28. The system of claim 22, wherein one or both of the first system or the second system are configured to include a removable mounting system such that the image capturing devices may be interchanged with different image capturing devices.
29. The system of claim 22, wherein a forward overlap of the overview images is between 98% and 99% with images that are longitudinally adjacent to the overview axis.
30. The image capturing system of claim 22, wherein the detail photomaps have a ground-pixel resolution of 10 cm or less.
31. A method of capturing images comprising:
capturing, via a first system that includes a plurality of first image capturing devices arranged on a platform in different poses, overview images having an overlap to cause a same ground point to be visible and measurable on at least 30 of the overview images captured;
capturing, via a second system that includes a plurality of second image capturing devices, detail images having a higher resolution than corresponding portions of the overview images and related to each other along a detail axis;
after the overview images and the detail images are captured, performing a bundle adjustment process using at least overview image overlaps and the detail images,
to determine spatial relationship information among the overview images and the detail images, and
to determine interior orientation and exterior orientation of the detail images based on the spatial relationship information,
wherein detail photomaps are generated from the detail images using the interior and exterior orientation, and
wherein the overview images have a redundancy greater than 17 images,
an area of at least one overlapping overview portion between a first and second overview image is greater than or equal to 50% of an area of one of the first and second overview images, and
an area of at least one overlapping portion of a first and second detail image is less than or equal to 10% of an area of one of the first and second detail images.
32. The method of claim 31, wherein the detail images are captured with a resolution sufficient to produce a detail photomap having a ground-pixel resolution of 10 cm or less.
33. The method of claim 31, wherein the first image capturing devices and the second image capturing devices are configured to capture respective overview and detail images having overlap among the overview and detail images sufficient to enable the bundle adjustment process.
34. The method of claim 31, further comprising maintaining forward overlap between 94% and 99% in overview images that are longitudinally adjacent to an overview axis.
35. The method of claim 31, further comprising capturing images corresponding to multiple different views, including one or more oblique views and/or one or more nadir views.
36. The method of claim 35, wherein the one or more oblique views and the one or more nadir views are captured simultaneously.
37. The method of claim 31, further comprising:
compressing image data local to each first and second image capturing device; and
storing image data in parallel with regard to each first and second image capturing device via a solid state data store local to the first and second image capturing devices.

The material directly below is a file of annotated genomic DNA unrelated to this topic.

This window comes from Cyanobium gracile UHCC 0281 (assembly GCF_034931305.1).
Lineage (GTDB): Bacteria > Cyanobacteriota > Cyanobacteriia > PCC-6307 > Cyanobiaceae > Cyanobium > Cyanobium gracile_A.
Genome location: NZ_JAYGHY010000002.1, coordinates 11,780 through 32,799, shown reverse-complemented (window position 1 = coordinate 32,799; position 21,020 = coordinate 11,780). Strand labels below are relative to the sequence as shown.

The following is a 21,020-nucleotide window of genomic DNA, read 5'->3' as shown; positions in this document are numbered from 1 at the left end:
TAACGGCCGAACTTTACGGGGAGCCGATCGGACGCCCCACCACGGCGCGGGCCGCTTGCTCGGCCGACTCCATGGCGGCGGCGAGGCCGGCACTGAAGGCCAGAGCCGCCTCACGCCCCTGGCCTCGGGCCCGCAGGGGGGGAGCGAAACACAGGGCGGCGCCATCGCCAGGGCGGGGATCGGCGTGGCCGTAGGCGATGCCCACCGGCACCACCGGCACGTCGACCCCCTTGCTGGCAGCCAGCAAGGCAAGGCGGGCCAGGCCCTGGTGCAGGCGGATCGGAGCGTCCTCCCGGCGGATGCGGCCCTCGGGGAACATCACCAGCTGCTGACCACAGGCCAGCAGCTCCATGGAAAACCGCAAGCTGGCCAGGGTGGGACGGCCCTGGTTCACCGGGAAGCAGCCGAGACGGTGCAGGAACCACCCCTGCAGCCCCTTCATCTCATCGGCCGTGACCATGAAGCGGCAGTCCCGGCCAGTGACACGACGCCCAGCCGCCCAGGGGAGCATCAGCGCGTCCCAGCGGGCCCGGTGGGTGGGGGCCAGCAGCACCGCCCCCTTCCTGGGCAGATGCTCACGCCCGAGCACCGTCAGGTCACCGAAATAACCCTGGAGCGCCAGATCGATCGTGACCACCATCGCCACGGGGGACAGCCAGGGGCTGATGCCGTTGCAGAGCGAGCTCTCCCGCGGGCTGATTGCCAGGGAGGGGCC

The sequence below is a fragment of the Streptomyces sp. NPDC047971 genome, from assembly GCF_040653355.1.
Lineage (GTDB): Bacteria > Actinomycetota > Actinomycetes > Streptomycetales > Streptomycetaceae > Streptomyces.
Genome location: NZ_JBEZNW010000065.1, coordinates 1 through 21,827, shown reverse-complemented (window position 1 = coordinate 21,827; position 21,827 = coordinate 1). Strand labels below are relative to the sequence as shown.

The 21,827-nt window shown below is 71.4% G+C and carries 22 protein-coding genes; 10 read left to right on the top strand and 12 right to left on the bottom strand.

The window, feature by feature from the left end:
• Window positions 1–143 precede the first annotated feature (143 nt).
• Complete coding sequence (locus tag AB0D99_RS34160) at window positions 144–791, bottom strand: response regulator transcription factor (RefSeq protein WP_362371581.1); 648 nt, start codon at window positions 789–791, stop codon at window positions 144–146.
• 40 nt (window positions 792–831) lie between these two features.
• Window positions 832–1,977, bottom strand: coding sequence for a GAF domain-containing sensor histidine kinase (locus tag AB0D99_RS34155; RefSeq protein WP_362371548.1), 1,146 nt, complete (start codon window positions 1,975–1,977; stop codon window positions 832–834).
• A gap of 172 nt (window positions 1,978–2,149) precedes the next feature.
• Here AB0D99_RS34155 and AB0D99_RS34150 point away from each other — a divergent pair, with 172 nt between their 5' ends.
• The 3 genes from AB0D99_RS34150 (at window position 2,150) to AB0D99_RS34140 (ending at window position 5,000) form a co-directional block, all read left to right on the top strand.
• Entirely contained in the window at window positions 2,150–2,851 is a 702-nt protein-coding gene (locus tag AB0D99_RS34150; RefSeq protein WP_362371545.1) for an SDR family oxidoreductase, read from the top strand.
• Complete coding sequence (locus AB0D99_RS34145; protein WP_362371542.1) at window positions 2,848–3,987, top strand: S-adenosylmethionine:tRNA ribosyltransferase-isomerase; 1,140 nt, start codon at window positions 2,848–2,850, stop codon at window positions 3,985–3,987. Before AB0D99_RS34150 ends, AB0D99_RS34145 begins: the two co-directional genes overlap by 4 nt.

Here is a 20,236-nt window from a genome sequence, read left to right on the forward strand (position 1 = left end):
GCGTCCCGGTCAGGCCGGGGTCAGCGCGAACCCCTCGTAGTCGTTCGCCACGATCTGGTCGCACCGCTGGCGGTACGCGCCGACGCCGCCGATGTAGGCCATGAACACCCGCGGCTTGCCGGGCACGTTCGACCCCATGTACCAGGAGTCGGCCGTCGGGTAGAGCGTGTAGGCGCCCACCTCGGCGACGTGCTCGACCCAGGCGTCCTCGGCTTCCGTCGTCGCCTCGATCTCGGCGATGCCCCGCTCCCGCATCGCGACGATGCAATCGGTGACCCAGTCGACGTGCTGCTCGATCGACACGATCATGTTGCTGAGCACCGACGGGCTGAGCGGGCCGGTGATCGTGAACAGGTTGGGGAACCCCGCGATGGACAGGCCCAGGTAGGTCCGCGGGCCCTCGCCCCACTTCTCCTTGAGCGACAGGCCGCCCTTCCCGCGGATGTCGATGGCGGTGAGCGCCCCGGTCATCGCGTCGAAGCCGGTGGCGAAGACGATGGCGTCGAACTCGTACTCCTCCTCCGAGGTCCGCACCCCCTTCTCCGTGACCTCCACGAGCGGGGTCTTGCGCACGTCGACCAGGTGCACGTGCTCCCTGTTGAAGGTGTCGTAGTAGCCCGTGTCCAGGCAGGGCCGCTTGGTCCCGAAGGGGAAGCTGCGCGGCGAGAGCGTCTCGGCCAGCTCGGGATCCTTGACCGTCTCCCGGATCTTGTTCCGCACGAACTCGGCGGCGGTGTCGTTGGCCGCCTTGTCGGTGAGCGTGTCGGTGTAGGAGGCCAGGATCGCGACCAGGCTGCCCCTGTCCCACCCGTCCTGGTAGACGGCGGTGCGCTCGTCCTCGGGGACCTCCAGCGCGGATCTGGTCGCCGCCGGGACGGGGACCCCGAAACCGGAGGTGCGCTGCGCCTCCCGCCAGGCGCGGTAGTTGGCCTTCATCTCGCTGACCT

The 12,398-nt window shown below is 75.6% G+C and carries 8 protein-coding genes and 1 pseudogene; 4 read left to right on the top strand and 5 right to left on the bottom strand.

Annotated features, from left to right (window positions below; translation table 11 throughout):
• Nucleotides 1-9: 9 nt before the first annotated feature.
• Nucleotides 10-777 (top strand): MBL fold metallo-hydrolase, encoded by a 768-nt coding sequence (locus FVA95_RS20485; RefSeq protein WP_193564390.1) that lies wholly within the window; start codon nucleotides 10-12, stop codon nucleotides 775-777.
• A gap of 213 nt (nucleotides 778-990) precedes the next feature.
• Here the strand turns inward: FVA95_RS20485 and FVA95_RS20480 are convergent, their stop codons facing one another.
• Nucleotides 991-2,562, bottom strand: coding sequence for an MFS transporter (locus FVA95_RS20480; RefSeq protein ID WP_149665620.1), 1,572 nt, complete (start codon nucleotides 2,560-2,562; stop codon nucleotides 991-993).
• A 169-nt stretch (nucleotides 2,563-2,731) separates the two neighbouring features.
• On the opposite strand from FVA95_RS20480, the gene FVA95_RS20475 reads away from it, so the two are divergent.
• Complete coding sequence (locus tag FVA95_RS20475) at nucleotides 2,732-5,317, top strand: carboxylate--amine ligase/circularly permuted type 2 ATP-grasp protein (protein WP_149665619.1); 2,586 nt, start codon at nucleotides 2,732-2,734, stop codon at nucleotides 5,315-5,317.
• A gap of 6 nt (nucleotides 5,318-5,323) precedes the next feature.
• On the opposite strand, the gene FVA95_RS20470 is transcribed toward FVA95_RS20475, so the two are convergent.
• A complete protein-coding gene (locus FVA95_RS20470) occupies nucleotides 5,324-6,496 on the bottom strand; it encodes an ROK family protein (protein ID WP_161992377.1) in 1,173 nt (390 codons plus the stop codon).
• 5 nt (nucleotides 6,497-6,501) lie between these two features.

38. The method of claim 31, further comprising arranging multiple first image capturing devices at different poses to maximize an amount of ground feature observations contained within multiple overview images taken by the first image capturing devices, maximization of the amount of ground feature observations providing data sufficient to extract accurate photogrammetric bundle adjustment solutions.
US12/101,167 2008-04-11 2008-04-11 Systems and methods of capturing large area images in detail including cascaded cameras and/or calibration features Active 2029-06-22 US8675068B2 (en)

Priority Applications (1)

Application Number Priority Date Filing Date Title
US12/101,167 US8675068B2 (en) 2008-04-11 2008-04-11 Systems and methods of capturing large area images in detail including cascaded cameras and/or calibration features

Applications Claiming Priority (10)

Application Number Priority Date Filing Date Title
US12/101,167 US8675068B2 (en) 2008-04-11 2008-04-11 Systems and methods of capturing large area images in detail including cascaded cameras and/or calibration features
ES09729505.9T ES2606488T3 (en) 2008-04-11 2009-04-13 Systems and procedures to capture large area images in detail including cascading cameras and / or calibration functions
PCT/IB2009/006228 WO2009125304A2 (en) 2008-04-11 2009-04-13 Systems and methods of capturing large area images in detail including cascaded cameras and/or calibration features
KR1020107025273A KR101596060B1 (en) 2008-04-11 2009-04-13 Systems and methods of capturing large area images in detail including cascaded cameras and/or calibration features
CN200980112723.8A CN101999129B (en) 2008-04-11 2009-04-13 Systems and methods of capturing large area images in detail including cascaded cameras and/or calibration features
JP2011503521A JP5642663B2 (en) 2008-04-11 2009-04-13 System and method for capturing large area images in detail including vertically connected cameras and / or distance measuring features
EP09729505.9A EP2277130B1 (en) 2008-04-11 2009-04-13 Systems and methods of capturing large area images in detail including cascaded cameras and/or calibration features